Deep history of stock and bond returns

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Re: Deep history of stock and bond returns

Post by Thesaints »

McQ wrote: Mon Feb 06, 2023 11:24 pm Here is a thought experiment on where to draw the "line of irrelevance" as far as historical stock data is concerned.

"Everything before about 2005 is irrelevant when it comes to projecting future stock returns. When Google pioneered the internet business model, and Apple pioneered the smartphone business model, followed by the social media business model of Meta, the returns available from common stocks fundamentally changed. The pitiful returns available from metal-benders and soap manufacturers were no longer the standard. Just look at the returns recorded on the ARK Innovation ETF."

Of course that's a tongue in cheek, devil's advocate account. If you will, explain why the dividing line between relevant history and irrelevant market history is not 2005, but some other date.
One can look at so many things:
- Until the mid-50's stocks dividend yield was larger than bonds yields. Have you asked yourself why ?
- What about stocks ownership ? Index funds by and large did not exist until late into last century. The general population did not own stocks until the introduction of self-directed retirement plans late in the 80's.

You may enjoy the data essay on measuring historical inflation at
Thank you, but it does not address the fact that people 1900 years ago were much poorer than today. It doesn't make much sense to compare the cost of their consumption to the cost of ours.
Please define the difference between "stale" data and "older, longer, more complete" data. I would also appreciate a discussion of why the first moment of the distribution cannot be estimated under circumstances where the second moment can. I would have thought the two were inextricable.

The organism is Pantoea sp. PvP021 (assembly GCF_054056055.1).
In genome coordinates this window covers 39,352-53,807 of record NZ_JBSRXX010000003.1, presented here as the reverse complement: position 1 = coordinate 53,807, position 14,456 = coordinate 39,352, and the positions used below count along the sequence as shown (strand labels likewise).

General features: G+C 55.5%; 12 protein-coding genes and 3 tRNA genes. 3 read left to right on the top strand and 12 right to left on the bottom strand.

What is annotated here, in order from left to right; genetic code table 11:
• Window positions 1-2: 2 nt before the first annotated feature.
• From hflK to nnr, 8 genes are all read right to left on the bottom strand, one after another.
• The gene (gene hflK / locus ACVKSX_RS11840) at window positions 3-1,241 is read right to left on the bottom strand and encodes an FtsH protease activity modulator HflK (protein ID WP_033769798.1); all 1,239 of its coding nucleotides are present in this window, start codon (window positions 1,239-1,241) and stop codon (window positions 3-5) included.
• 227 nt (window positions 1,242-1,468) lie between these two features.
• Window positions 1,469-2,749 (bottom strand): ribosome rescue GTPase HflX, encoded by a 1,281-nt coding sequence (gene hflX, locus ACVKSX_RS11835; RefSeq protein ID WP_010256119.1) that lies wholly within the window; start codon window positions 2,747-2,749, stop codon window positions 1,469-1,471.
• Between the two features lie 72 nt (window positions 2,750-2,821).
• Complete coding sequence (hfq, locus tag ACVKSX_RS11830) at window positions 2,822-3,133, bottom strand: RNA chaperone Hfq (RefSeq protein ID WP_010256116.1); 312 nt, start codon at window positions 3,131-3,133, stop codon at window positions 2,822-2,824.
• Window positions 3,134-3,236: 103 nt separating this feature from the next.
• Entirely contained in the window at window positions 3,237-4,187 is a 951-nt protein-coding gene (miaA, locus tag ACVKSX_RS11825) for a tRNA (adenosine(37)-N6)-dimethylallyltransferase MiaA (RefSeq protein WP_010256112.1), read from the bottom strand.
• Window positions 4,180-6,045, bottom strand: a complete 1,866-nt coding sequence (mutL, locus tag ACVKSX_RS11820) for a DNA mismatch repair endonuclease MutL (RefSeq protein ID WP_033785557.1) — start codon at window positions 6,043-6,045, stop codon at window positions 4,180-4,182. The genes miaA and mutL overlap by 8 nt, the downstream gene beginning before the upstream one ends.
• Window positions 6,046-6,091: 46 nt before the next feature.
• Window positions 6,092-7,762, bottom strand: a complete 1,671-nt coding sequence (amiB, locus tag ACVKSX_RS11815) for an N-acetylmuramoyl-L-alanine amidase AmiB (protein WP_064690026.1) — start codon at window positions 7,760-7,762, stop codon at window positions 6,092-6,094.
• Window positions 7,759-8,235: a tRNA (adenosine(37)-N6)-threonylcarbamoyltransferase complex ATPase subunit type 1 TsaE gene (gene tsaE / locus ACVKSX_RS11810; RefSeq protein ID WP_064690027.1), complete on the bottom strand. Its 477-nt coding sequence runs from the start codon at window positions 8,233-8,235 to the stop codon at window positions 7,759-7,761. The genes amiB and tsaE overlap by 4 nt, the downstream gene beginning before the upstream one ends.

Using the stock market gains of 100 years ago to formulate a prediction on today's gains does not make sense (again, very different markets). But there is some utility in studying how much those gains varied over time. As an example, today we are not going to have global wars such as WW2, anymore. Yet, one can look at the first half of the XX Century and see what sort of volatility we got from unregulated markets, the Germans marching in Paris, women massively joining the workforce (and teenagers massively leaving it). We can't tell what kind of surprises we will get going forward, but it is useful to see what the reaction was to surprises as unpredictable in the past. How long before markets absorbed shocks ?
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Re: Deep history of stock and bond returns

Post by Artsypenguin »

Someone here shared with Me a paper that had stock returns going back to the 1790s. I think the dow was started in the 1880s, as well, so if you look beyond the s&p, you can find a deeper history of financial returns.
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